The reason for the aforenoted phenomena resides in the fact that as the larger diameter forwardly disposed or downstream sections of the inclined or sloped external peripheral surface portion of the frusto-conically configured wedge-type section 130 of the head portion 118 of the anchor bolt component 112, as well as the larger diameter forwardly disposed or downstream sections of the cylindrically configured forwardmost section 128 of the head portion 118 of the anchor bolt component 112 of the new and improved anchor bolt and expansion sleeve assembly 110, encounter and engage the forwardly disposed or downstream end portion of the expansion sleeve component 114, upon which the annularly grooved, threaded, or toothed portions 138 of the expansion sleeve component 114 are disposed, progressively more and more annular, axially located, radially oriented cross-sections of the annularly grooved, threaded, or toothed portions 138 of the expansion sleeve component 114 will be expanded radially outwardly and into engagement with the internal peripheral side wall portions of the borehole defined within the concrete substrate or substructure. This ever-increasing volumetric interference is effectively graphically illustrated within FIG. 10. More particularly, it is to be appreciated that FIG. 10 actually graphically illustrates the total interference area defined between those annularly grooved, threaded, or toothed portions 138 of the expansion sleeve component 114 and the internal side wall portions of the borehole defined within the concrete substrate or substructure, as taken along only one axially oriented plane. However, the total volumetric interference can of course be readily obtained or calculated from the entire three-dimensional 360° expanse of the expansion sleeve component 114 when considered with respect to the en-tire internal peripheral side wall portions of the borehole defined within the concrete substrate or substructure.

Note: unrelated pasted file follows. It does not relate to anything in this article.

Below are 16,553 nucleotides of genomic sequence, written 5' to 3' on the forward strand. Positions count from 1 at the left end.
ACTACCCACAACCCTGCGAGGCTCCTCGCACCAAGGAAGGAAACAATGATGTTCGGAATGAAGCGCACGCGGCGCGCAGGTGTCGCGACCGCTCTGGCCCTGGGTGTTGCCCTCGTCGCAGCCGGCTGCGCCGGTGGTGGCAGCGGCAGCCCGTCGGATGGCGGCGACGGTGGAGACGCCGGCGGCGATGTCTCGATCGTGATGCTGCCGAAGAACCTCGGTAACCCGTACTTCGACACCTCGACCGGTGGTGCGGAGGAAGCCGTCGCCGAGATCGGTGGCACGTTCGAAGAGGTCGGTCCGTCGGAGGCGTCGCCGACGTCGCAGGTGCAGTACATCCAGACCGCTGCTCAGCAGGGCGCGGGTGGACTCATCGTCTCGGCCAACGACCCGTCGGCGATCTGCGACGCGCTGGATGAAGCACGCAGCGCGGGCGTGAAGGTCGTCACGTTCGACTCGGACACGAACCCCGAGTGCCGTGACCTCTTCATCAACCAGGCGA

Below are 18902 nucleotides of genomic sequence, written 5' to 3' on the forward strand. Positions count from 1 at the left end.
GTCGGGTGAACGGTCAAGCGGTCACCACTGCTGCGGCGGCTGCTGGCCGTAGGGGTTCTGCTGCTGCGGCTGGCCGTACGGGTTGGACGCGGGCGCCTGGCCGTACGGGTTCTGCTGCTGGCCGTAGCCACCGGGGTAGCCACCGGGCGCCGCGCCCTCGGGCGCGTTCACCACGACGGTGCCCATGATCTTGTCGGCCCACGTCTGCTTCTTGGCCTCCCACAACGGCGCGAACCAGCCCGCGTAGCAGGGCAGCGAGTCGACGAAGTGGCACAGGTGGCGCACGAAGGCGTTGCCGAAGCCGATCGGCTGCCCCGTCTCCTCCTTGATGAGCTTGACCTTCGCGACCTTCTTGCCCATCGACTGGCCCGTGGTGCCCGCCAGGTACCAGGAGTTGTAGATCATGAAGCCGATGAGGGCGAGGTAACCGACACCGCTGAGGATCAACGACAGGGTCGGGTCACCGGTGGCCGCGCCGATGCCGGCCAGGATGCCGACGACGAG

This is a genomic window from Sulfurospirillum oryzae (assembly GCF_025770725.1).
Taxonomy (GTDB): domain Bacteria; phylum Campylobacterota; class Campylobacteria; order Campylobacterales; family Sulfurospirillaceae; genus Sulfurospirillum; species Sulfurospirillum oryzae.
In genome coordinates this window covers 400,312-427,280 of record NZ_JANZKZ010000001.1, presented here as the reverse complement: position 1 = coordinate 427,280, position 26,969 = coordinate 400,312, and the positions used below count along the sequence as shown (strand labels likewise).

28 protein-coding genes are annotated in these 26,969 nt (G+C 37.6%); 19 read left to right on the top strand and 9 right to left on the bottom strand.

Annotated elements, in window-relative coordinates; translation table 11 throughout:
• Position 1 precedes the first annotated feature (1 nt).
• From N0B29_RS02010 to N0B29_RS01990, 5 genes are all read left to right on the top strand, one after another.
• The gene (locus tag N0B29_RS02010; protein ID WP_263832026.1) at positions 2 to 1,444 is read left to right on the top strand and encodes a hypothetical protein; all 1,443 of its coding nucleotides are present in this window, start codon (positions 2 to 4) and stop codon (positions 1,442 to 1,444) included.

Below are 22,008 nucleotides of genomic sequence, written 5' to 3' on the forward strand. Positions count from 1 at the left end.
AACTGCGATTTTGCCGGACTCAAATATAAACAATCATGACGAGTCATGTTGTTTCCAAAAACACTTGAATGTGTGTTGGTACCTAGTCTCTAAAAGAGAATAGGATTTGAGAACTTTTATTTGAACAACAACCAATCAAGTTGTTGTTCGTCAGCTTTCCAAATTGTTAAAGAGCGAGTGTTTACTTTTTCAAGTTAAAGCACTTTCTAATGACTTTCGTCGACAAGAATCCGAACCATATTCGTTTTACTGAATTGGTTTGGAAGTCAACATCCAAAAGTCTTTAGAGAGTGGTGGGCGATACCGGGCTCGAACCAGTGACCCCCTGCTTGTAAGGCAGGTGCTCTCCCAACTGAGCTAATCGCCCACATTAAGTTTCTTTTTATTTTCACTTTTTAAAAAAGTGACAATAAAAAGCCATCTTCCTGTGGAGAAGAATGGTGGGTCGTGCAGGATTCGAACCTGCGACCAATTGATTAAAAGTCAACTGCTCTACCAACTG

Continuing still further, it is secondly noted that as a result of providing the forwardly disposed or downstream end portion of the expansion sleeve component 114 with only the predetermined number of annularly grooved, threaded, or toothed portions 138, that is, for example, three to eight annularly grooved, toothed, or threaded portions 138, with five annularly grooved, toothed, or threaded portions 138 being preferred, the ever-increasing interference area or interference volume, as defined between the annularly grooved, threaded, or toothed portions 138 of the expansion sleeve component 114 and the internal peripheral side wall portions of the borehole defined within the concrete substrate or substructure, and as graphically illustrated in FIG. 10, has a predeterminedly desired slope whereby the maximum interference area (M.I.A.) or maximum interference volume (M.I.V.) is ultimately achieved when the anchor bolt component 112, of the new and improved anchor bolt and expansion sleeve assembly 110, has been axially moved approximately 0.600 inches (0.600″) with respect to the expansion sleeve component 114 of the new and improved anchor bolt and expansion sleeve assembly 110.